Mixed Types

In general, programs have several different categories of types:

A single type:

Here the input value can only be a number.

function square(n: number) {
  return n * n;

A group of different possible types:

Here the input value could be either a string or a number.

function stringifyBasicValue(value: string | number) {
  return '' + value;

A type based on another type:

Here the return type will be the same as the type of whatever value is passed into the function.

function identity<T>(value: T): T {
  return value;

These three are the most common categories of types. They will make up the majority of the types you’ll be writing.

However, there is also a fourth category.

An arbitrary type that could be anything:

Here the passed in value is an unknown type, it could be any type and the function would still work.

function getTypeOf(value: mixed): string {
  return typeof value;

These unknown types are less common, but are still useful at times.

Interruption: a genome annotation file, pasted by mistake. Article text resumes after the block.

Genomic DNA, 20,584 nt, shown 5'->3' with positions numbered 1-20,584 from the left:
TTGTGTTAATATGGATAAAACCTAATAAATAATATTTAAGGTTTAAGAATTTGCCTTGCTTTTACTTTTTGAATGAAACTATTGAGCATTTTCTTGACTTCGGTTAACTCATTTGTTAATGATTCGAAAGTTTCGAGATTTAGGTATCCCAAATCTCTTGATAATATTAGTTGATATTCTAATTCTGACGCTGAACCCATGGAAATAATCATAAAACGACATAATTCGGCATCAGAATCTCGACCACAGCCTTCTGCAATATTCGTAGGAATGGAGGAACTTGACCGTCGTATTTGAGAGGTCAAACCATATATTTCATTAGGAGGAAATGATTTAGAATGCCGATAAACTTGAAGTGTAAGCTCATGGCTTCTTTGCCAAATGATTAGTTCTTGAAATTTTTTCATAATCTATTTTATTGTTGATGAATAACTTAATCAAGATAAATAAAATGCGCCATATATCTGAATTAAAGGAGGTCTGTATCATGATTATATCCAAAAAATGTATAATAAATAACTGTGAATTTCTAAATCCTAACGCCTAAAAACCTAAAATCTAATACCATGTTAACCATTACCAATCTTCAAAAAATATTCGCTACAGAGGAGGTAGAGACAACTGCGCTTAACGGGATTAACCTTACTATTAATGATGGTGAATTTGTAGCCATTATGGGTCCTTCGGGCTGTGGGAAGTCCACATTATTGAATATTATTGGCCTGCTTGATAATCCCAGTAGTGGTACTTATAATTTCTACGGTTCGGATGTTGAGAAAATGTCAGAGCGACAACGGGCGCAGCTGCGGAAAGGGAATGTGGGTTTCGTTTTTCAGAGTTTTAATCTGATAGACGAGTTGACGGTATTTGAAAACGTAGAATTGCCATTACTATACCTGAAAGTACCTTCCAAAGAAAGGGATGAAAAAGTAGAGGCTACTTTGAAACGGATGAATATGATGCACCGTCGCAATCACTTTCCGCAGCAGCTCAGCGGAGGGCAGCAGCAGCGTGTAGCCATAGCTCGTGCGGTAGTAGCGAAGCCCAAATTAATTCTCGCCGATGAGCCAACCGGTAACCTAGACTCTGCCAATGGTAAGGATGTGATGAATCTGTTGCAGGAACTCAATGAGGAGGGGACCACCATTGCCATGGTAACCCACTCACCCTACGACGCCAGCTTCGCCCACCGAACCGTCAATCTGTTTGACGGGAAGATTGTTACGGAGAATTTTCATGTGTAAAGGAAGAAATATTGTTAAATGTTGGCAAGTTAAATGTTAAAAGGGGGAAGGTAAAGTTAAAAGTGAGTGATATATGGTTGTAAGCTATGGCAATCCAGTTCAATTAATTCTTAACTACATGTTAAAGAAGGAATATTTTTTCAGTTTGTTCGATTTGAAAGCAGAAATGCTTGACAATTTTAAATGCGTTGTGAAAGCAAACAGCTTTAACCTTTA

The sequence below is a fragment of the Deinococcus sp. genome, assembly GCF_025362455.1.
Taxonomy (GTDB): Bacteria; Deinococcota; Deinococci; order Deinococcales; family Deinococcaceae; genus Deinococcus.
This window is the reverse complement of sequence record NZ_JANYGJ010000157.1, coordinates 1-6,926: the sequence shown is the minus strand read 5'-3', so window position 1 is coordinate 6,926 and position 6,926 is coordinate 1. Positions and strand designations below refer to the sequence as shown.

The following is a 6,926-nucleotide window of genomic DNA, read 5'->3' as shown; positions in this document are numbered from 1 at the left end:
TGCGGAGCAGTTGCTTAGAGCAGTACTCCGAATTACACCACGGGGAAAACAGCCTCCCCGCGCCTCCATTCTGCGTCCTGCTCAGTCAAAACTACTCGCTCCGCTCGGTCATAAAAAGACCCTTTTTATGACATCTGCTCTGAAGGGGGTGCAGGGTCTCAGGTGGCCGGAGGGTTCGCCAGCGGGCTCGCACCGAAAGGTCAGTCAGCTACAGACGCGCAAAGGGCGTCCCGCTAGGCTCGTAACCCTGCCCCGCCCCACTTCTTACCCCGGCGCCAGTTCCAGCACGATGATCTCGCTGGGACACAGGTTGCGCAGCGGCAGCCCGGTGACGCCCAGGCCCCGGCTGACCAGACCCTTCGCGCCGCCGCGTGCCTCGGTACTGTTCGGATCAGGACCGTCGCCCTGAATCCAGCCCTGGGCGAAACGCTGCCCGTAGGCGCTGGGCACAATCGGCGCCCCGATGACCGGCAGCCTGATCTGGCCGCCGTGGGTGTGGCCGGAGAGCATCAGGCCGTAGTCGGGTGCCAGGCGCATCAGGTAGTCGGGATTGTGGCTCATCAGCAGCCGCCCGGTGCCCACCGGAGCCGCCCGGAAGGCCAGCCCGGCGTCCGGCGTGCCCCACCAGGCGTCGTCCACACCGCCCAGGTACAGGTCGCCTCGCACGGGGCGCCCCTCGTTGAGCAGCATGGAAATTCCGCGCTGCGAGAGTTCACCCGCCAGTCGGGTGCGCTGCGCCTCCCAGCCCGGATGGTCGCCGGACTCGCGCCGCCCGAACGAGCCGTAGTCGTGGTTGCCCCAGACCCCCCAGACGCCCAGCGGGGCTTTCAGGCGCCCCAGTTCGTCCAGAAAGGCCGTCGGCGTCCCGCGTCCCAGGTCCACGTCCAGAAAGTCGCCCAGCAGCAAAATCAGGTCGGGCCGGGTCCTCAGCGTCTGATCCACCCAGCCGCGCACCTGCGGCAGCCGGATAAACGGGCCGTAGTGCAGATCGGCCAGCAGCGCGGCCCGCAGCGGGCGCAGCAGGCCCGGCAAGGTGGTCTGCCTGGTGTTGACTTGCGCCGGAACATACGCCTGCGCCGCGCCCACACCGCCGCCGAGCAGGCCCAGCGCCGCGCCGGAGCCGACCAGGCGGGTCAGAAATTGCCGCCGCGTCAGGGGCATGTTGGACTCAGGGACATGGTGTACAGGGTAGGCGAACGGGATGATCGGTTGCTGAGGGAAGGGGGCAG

You should represent these values with mixed.

Anything goes in, Nothing comes out

mixed will accept any type of value. Strings, numbers, objects, functions– anything will work.

// @flow
function stringify(value: mixed) {
  // ...


When you try to use a value of a mixed type you must first figure out what the actual type is or you’ll end up with an error.

// @flow
function stringify(value: mixed) {
  // $ExpectError
  return "" + value; // Error!


Instead you must ensure the value is a certain type by refining it.

// @flow
function stringify(value: mixed) {
  if (typeof value === 'string') {
    return "" + value; // Works!
  } else {
    return "";


Because of the typeof value === 'string' check, Flow knows the value can only be a string inside of the if statement. This is known as a refinement.

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